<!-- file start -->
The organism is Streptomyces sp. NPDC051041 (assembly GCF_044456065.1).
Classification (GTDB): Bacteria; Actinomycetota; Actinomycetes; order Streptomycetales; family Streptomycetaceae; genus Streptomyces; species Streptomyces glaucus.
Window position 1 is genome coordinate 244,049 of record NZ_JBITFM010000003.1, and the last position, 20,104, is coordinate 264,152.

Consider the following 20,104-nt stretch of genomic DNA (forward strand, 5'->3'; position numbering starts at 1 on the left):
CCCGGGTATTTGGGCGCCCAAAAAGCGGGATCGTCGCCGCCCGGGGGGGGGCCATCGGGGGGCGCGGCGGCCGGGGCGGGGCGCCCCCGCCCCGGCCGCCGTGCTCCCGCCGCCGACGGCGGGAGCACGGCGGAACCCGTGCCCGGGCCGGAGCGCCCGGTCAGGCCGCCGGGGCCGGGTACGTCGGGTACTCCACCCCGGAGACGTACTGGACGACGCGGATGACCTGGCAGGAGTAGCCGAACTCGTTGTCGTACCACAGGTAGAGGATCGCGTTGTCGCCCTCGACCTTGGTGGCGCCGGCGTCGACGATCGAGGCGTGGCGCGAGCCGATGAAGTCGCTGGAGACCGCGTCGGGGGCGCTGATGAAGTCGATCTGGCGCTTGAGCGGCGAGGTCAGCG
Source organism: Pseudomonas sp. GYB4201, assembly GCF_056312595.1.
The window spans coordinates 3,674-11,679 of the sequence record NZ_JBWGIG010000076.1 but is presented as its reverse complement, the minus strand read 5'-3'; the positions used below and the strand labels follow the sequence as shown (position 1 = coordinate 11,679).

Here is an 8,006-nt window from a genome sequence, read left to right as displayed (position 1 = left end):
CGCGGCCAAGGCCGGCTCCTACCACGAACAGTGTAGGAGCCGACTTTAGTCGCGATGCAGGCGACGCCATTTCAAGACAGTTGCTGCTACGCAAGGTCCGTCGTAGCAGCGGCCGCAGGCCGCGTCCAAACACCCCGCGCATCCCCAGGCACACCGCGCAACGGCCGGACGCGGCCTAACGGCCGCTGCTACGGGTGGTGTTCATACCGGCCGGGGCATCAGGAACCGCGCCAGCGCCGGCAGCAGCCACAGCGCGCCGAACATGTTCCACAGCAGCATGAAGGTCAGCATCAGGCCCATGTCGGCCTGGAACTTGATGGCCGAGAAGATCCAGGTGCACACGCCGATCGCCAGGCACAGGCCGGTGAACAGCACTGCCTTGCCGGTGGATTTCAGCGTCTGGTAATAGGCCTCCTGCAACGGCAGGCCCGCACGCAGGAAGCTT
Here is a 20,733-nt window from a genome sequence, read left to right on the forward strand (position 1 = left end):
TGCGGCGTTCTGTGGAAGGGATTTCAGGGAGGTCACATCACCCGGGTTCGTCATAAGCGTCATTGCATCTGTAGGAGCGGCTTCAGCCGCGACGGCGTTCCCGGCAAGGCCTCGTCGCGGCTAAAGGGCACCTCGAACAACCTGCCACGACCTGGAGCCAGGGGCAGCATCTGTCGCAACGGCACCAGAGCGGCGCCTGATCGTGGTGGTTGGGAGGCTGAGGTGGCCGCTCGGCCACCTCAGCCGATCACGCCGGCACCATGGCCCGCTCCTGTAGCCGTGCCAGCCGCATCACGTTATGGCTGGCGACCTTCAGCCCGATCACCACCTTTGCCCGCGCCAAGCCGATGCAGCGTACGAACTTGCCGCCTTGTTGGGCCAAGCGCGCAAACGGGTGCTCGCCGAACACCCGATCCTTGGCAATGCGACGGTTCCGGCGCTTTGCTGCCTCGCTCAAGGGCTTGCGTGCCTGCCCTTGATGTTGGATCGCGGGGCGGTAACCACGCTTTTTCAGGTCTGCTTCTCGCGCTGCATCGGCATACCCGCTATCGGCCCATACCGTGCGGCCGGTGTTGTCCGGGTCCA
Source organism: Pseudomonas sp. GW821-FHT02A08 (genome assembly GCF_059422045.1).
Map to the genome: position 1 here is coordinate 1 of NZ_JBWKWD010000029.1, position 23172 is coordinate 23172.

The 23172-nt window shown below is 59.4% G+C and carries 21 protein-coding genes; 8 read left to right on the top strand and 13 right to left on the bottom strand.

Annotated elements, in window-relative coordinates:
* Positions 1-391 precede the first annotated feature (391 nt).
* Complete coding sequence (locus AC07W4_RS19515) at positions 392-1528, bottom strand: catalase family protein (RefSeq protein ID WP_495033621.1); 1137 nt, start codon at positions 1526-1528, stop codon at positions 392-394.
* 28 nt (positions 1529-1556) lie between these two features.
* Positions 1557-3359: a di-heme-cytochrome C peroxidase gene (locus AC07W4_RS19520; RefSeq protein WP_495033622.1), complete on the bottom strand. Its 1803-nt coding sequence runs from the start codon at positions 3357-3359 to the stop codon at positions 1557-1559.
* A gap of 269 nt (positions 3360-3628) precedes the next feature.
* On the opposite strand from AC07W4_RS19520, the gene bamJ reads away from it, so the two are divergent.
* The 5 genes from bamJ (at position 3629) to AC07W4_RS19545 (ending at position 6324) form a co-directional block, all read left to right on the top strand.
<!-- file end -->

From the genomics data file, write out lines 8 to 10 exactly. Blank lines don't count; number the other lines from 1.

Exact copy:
Here is an 8,006-nt window from a genome sequence, read left to right as displayed (position 1 = left end):
CGCGGCCAAGGCCGGCTCCTACCACGAACAGTGTAGGAGCCGACTTTAGTCGCGATGCAGGCGACGCCATTTCAAGACAGTTGCTGCTACGCAAGGTCCGTCGTAGCAGCGGCCGCAGGCCGCGTCCAAACACCCCGCGCATCCCCAGGCACACCGCGCAACGGCCGGACGCGGCCTAACGGCCGCTGCTACGGGTGGTGTTCATACCGGCCGGGGCATCAGGAACCGCGCCAGCGCCGGCAGCAGCCACAGCGCGCCGAACATGTTCCACAGCAGCATGAAGGTCAGCATCAGGCCCATGTCGGCCTGGAACTTGATGGCCGAGAAGATCCAGGTGCACACGCCGATCGCCAGGCACAGGCCGGTGAACAGCACTGCCTTGCCGGTGGATTTCAGCGTCTGGTAATAGGCCTCCTGCAACGGCAGGCCCGCACGCAGGAAGCTT
Here is a 20,733-nt window from a genome sequence, read left to right on the forward strand (position 1 = left end):